We crank up the Tiger Time Machine to travel back to 1916, when the league football season was thrown into chaos, similar to today, and how Richmond responded then.

Richmond was one of only four clubs that competed in the 1916 VFL season because of World War 1, along with Carlton, Collingwood and Fitzroy.

Melbourne, South Melbourne, St Kilda, Essendon and Geelong were unable to field teams.

The Tigers’ committee had decided that it was important to keep playing in the competition, so as to assist the patriotic funds through raising money. All profits for the season would be handed to the Returned Soldiers’ Immediate Relief Fund.

To maximise the money that could be raised at matches, the best players competition-wide needed to be available to play.

As a result, Richmond adopted a bold approach that would have warmed the heart of latter-day Tiger powerbroker Graeme Richmond.

The Tigers initially recruited star Geelong rover Alec Eason and subsequently secured the services of his teammates Percy Martini, Harry Marsham and James Kearney, even though they never obtained official permits for them to play in that 1916 season.

On Saturday, May 13, the ‘Richmond Guardian’ newspaper reported, “Richmond’s committee hold the opinion that as the reason for the continuation of the games is to assist the patriotic funds, it is the bounden duty of the club to put into the field the best available team and so make the games as interesting as possible. The matter of playing for a premiership does not count alongside the greater issue. Therefore, though no permits have been obtained, the Richmond club will today strengthen their side by the inclusion of “Billy” Burns, the champion of 2 or 3 years ago, and also the redoubtable Alec Eason, crack rover for Geelong. There is no question that the inclusion of these 2 stars will brighten the Richmond firmament considerably, but there is bound to be criticism of the Richmond committee’s decision.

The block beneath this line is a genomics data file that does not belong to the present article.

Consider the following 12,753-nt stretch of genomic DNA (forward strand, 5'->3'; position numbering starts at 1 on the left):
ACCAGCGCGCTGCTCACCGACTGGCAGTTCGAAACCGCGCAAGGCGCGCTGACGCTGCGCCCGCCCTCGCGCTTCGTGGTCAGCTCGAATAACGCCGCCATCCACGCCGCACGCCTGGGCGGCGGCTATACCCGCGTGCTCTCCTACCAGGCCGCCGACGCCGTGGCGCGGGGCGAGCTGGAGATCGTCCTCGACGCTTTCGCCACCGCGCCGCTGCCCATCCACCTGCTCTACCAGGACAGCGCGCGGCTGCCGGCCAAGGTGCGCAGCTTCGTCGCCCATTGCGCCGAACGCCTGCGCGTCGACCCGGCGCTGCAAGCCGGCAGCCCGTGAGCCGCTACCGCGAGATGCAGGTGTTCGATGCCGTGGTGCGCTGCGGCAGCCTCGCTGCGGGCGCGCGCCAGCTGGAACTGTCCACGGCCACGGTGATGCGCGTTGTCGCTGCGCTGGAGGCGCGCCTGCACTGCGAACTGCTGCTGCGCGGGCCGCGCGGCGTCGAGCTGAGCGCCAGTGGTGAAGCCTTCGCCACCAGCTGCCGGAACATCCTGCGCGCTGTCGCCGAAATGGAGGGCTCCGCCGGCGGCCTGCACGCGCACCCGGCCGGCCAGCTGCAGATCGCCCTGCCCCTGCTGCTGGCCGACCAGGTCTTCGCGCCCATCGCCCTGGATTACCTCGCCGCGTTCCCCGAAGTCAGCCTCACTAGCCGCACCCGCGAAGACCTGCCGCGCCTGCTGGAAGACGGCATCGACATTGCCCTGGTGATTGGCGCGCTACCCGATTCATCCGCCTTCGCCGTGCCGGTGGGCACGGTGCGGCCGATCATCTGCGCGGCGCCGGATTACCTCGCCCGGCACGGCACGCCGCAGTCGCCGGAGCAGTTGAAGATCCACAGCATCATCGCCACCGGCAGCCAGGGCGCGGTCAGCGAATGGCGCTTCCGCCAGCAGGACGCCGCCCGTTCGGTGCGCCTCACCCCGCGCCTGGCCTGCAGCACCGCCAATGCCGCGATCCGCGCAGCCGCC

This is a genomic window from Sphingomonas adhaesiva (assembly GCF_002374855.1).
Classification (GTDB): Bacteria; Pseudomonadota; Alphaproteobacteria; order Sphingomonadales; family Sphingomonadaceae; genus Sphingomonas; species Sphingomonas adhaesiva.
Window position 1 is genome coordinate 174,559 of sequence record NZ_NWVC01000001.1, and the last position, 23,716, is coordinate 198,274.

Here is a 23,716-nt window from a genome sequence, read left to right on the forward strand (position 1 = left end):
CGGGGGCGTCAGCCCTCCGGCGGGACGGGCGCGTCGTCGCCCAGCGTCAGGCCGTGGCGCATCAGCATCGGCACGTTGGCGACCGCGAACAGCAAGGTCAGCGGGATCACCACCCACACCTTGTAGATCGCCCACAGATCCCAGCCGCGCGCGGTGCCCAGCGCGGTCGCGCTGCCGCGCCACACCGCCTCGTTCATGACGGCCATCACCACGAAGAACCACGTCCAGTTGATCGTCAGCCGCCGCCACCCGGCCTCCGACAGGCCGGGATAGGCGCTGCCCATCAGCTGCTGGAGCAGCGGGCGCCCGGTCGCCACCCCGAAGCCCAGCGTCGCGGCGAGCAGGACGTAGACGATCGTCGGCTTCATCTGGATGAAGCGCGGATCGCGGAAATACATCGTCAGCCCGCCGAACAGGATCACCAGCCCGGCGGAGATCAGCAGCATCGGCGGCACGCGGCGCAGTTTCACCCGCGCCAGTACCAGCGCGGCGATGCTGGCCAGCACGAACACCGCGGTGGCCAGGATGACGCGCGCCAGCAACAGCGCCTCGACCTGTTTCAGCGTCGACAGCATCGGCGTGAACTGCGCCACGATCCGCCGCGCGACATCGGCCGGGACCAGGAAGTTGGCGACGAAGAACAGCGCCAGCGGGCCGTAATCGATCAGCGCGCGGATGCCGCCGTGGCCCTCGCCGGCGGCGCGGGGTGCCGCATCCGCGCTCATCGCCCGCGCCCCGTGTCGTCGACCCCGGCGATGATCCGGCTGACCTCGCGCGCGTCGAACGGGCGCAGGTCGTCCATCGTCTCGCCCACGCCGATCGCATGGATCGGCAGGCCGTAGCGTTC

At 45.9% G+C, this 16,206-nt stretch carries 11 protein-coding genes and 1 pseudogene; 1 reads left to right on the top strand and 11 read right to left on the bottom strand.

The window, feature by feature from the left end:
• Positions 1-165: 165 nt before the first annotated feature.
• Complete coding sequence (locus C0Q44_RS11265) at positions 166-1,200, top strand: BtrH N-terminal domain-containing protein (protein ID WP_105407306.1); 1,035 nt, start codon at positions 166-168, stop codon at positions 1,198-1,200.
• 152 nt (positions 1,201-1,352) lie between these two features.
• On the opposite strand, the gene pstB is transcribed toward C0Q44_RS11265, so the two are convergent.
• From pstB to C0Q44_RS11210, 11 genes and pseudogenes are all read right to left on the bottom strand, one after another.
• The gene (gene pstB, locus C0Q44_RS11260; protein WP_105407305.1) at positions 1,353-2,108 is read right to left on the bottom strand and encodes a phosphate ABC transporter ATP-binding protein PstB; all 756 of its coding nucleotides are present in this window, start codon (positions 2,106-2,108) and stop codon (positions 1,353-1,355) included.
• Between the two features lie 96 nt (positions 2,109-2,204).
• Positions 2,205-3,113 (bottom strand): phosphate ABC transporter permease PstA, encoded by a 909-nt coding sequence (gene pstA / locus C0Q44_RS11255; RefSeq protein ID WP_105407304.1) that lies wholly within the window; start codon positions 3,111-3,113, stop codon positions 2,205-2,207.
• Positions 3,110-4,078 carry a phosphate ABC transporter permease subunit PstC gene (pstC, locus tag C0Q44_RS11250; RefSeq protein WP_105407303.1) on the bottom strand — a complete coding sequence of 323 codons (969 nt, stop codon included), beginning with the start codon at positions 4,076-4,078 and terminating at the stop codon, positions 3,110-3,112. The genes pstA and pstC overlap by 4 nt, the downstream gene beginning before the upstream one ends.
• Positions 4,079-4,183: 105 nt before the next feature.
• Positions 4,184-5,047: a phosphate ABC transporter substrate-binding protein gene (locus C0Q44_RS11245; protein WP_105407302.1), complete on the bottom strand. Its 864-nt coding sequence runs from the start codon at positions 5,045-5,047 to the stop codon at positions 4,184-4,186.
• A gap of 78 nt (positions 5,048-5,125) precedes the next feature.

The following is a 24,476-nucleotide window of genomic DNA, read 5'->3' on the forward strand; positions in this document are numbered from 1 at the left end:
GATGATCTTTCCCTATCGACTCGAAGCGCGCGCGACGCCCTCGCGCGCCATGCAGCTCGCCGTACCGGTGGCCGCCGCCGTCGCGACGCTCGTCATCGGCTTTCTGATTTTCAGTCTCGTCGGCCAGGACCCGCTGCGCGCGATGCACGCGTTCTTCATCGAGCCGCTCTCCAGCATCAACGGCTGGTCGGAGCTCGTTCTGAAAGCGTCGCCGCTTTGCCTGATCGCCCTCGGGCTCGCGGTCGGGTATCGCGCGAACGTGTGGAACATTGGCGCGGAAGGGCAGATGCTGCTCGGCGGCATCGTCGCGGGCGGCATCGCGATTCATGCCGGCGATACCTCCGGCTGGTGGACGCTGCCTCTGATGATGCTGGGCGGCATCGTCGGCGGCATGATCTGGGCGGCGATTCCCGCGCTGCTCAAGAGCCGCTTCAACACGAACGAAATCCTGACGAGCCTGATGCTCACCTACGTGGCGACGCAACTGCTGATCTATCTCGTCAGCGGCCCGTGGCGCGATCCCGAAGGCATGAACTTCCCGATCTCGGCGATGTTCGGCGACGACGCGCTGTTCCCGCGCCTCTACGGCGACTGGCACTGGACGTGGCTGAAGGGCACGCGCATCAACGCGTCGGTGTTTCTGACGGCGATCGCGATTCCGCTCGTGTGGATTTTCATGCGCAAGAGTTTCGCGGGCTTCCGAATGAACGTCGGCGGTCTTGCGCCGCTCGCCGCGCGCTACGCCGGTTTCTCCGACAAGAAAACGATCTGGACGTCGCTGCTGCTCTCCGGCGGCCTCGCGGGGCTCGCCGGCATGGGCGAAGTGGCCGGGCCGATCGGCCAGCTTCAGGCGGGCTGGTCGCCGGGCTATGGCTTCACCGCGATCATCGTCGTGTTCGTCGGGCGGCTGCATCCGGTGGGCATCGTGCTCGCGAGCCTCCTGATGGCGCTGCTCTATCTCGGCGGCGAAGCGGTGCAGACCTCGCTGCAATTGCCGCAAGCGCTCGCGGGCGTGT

It will be argued that if the Richmond Club includes Eason, who is not a Richmond resident, the club is breaking the League’s district scheme.

Some knotty problems are undoubtedly opened up and there is certain to be long-drawn-out argument, but the general public will recognise the broadmindedness of the Richmond attitude. The committee is concerned only in sending out a team, which, sadly weakened by the enlistment of more soldiers from it than any other League club, will regain some of its lost backbone by the inclusion of these experienced players who step forward to play without any form of payment for their services, so as they can join in the movement to help the brave but broken men who are for ever coming back to us and for whom everything possible must and will be done.

The better the games the better the public patronage, is the Richmond committee’s opinion.”

According to current-day Richmond historian Rhett Bartlett, although other clubs in the competition were unhappy with the Tigers’ action, the League had its hands tied.

The players were competing for free and coach Charlie Ricketts also wasn’t being paid, so the League couldn’t financially sanction them. And if the League kicked Richmond out of the competition, that would have left only three clubs to compete that season.

When Martini, Marsham and Kearney started playing alongside Eason at Tigerland, the Richmond Guardian began referring to the team as the “Gee-Richers”.

Unfortunately, the addition of those Geelong guns didn’t have the desired result for the Tigers, who won just five games in the 12-round, home-and-away season and was then knocked out of the premiership race, losing to Carlton by three points in the semi-final.

Fitzroy, which had finished last (fourth of four teams) at the completion of the home-and-away rounds, went on to win the premiership, defeating Carlton by 29 points in the Grand Final.

In that 1916 season, Eason played 12 games and kicked eight goals for Richmond.

Martini played 10 games and was the Tigers’ leading goalkicker with 22 goals.

Kearney played seven games and didn’t score a goal.

Marsham, who is the great-grandfather of former Channel Nine ‘Footy Show’ co-host Rebecca Maddern, played seven games and kicked four goals.